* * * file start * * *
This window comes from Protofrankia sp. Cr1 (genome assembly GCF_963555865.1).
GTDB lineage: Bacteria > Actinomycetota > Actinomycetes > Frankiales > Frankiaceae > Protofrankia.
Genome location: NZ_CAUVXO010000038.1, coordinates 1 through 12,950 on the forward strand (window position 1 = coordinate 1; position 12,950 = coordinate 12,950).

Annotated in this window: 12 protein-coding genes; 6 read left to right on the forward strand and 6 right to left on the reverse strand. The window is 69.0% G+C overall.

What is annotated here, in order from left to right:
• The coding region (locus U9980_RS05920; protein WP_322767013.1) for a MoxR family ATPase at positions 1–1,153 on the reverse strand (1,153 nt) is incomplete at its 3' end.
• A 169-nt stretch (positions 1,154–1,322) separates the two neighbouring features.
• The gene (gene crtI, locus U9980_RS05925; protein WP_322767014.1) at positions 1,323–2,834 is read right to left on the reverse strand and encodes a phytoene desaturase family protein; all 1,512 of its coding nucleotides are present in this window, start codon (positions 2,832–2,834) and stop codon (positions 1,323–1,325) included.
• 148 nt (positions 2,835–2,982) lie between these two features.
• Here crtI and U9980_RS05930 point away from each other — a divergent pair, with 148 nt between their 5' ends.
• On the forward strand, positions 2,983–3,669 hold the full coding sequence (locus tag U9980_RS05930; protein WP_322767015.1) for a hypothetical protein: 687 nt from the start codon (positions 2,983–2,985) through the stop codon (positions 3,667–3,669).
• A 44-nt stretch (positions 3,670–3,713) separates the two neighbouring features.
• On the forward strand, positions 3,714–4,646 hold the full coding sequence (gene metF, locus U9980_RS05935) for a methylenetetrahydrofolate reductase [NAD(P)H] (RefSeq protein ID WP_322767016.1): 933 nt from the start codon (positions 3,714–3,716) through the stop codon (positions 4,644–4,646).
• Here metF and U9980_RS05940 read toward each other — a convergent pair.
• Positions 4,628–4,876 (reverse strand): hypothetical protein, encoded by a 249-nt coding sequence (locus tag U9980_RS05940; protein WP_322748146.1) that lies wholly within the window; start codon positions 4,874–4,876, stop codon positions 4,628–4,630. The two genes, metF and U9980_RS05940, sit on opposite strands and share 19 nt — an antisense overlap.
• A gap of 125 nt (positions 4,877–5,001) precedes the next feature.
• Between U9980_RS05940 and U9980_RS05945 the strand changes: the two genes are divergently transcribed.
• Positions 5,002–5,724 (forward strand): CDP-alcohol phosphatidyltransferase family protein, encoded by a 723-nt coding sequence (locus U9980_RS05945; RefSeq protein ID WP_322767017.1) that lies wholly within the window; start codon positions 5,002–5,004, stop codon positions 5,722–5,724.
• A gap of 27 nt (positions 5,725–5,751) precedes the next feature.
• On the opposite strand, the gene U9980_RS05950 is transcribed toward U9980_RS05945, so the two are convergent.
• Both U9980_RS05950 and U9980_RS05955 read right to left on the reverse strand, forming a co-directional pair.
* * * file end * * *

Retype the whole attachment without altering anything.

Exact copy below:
This window comes from Protofrankia sp. Cr1 (genome assembly GCF_963555865.1).
GTDB lineage: Bacteria > Actinomycetota > Actinomycetes > Frankiales > Frankiaceae > Protofrankia.
Genome location: NZ_CAUVXO010000038.1, coordinates 1 through 12,950 on the forward strand (window position 1 = coordinate 1; position 12,950 = coordinate 12,950).

Annotated in this window: 12 protein-coding genes; 6 read left to right on the forward strand and 6 right to left on the reverse strand. The window is 69.0% G+C overall.

What is annotated here, in order from left to right:
• The coding region (locus U9980_RS05920; protein WP_322767013.1) for a MoxR family ATPase at positions 1–1,153 on the reverse strand (1,153 nt) is incomplete at its 3' end.
• A 169-nt stretch (positions 1,154–1,322) separates the two neighbouring features.
• The gene (gene crtI, locus U9980_RS05925; protein WP_322767014.1) at positions 1,323–2,834 is read right to left on the reverse strand and encodes a phytoene desaturase family protein; all 1,512 of its coding nucleotides are present in this window, start codon (positions 2,832–2,834) and stop codon (positions 1,323–1,325) included.
• 148 nt (positions 2,835–2,982) lie between these two features.
• Here crtI and U9980_RS05930 point away from each other — a divergent pair, with 148 nt between their 5' ends.
• On the forward strand, positions 2,983–3,669 hold the full coding sequence (locus tag U9980_RS05930; protein WP_322767015.1) for a hypothetical protein: 687 nt from the start codon (positions 2,983–2,985) through the stop codon (positions 3,667–3,669).
• A 44-nt stretch (positions 3,670–3,713) separates the two neighbouring features.
• On the forward strand, positions 3,714–4,646 hold the full coding sequence (gene metF, locus U9980_RS05935) for a methylenetetrahydrofolate reductase [NAD(P)H] (RefSeq protein ID WP_322767016.1): 933 nt from the start codon (positions 3,714–3,716) through the stop codon (positions 4,644–4,646).
• Here metF and U9980_RS05940 read toward each other — a convergent pair.
• Positions 4,628–4,876 (reverse strand): hypothetical protein, encoded by a 249-nt coding sequence (locus tag U9980_RS05940; protein WP_322748146.1) that lies wholly within the window; start codon positions 4,874–4,876, stop codon positions 4,628–4,630. The two genes, metF and U9980_RS05940, sit on opposite strands and share 19 nt — an antisense overlap.
• A gap of 125 nt (positions 4,877–5,001) precedes the next feature.
• Between U9980_RS05940 and U9980_RS05945 the strand changes: the two genes are divergently transcribed.
• Positions 5,002–5,724 (forward strand): CDP-alcohol phosphatidyltransferase family protein, encoded by a 723-nt coding sequence (locus U9980_RS05945; RefSeq protein ID WP_322767017.1) that lies wholly within the window; start codon positions 5,002–5,004, stop codon positions 5,722–5,724.
• A gap of 27 nt (positions 5,725–5,751) precedes the next feature.
• On the opposite strand, the gene U9980_RS05950 is transcribed toward U9980_RS05945, so the two are convergent.
• Both U9980_RS05950 and U9980_RS05955 read right to left on the reverse strand, forming a co-directional pair.